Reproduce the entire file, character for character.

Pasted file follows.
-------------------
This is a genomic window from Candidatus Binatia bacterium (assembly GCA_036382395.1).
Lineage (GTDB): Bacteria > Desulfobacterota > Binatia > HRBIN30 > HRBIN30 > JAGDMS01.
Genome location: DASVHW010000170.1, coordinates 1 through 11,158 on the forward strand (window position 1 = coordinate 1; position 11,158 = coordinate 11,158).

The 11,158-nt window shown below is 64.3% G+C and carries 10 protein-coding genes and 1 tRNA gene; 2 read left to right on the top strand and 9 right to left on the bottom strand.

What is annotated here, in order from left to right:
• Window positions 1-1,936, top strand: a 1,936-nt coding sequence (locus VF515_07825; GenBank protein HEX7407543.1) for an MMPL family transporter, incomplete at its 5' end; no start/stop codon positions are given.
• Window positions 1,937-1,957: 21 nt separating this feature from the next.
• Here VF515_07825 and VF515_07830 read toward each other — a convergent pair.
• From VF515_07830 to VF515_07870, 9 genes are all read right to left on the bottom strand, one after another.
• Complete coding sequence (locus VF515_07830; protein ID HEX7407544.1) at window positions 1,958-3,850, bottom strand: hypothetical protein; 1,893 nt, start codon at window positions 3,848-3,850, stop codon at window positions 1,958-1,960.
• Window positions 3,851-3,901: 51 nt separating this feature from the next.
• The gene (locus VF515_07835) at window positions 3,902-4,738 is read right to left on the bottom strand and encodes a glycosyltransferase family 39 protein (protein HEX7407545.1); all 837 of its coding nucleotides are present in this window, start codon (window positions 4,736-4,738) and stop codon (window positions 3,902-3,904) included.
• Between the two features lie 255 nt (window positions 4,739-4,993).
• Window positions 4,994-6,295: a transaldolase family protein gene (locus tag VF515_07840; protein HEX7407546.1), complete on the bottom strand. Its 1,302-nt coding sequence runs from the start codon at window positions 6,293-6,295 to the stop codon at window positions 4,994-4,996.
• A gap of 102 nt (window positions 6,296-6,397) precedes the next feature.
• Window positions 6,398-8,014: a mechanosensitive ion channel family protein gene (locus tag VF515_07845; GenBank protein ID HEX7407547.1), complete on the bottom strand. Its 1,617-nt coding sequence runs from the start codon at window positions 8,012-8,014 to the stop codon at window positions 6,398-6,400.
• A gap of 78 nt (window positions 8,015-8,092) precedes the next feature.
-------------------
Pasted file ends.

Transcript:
This is a genomic window from Candidatus Binatia bacterium (assembly GCA_036382395.1).
Lineage (GTDB): Bacteria > Desulfobacterota > Binatia > HRBIN30 > HRBIN30 > JAGDMS01.
Genome location: DASVHW010000170.1, coordinates 1 through 11,158 on the forward strand (window position 1 = coordinate 1; position 11,158 = coordinate 11,158).

The 11,158-nt window shown below is 64.3% G+C and carries 10 protein-coding genes and 1 tRNA gene; 2 read left to right on the top strand and 9 right to left on the bottom strand.

What is annotated here, in order from left to right:
• Window positions 1-1,936, top strand: a 1,936-nt coding sequence (locus VF515_07825; GenBank protein HEX7407543.1) for an MMPL family transporter, incomplete at its 5' end; no start/stop codon positions are given.
• Window positions 1,937-1,957: 21 nt separating this feature from the next.
• Here VF515_07825 and VF515_07830 read toward each other — a convergent pair.
• From VF515_07830 to VF515_07870, 9 genes are all read right to left on the bottom strand, one after another.
• Complete coding sequence (locus VF515_07830; protein ID HEX7407544.1) at window positions 1,958-3,850, bottom strand: hypothetical protein; 1,893 nt, start codon at window positions 3,848-3,850, stop codon at window positions 1,958-1,960.
• Window positions 3,851-3,901: 51 nt separating this feature from the next.
• The gene (locus VF515_07835) at window positions 3,902-4,738 is read right to left on the bottom strand and encodes a glycosyltransferase family 39 protein (protein HEX7407545.1); all 837 of its coding nucleotides are present in this window, start codon (window positions 4,736-4,738) and stop codon (window positions 3,902-3,904) included.
• Between the two features lie 255 nt (window positions 4,739-4,993).
• Window positions 4,994-6,295: a transaldolase family protein gene (locus tag VF515_07840; protein HEX7407546.1), complete on the bottom strand. Its 1,302-nt coding sequence runs from the start codon at window positions 6,293-6,295 to the stop codon at window positions 4,994-4,996.
• A gap of 102 nt (window positions 6,296-6,397) precedes the next feature.
• Window positions 6,398-8,014: a mechanosensitive ion channel family protein gene (locus tag VF515_07845; GenBank protein ID HEX7407547.1), complete on the bottom strand. Its 1,617-nt coding sequence runs from the start codon at window positions 8,012-8,014 to the stop codon at window positions 6,398-6,400.
• A gap of 78 nt (window positions 8,015-8,092) precedes the next feature.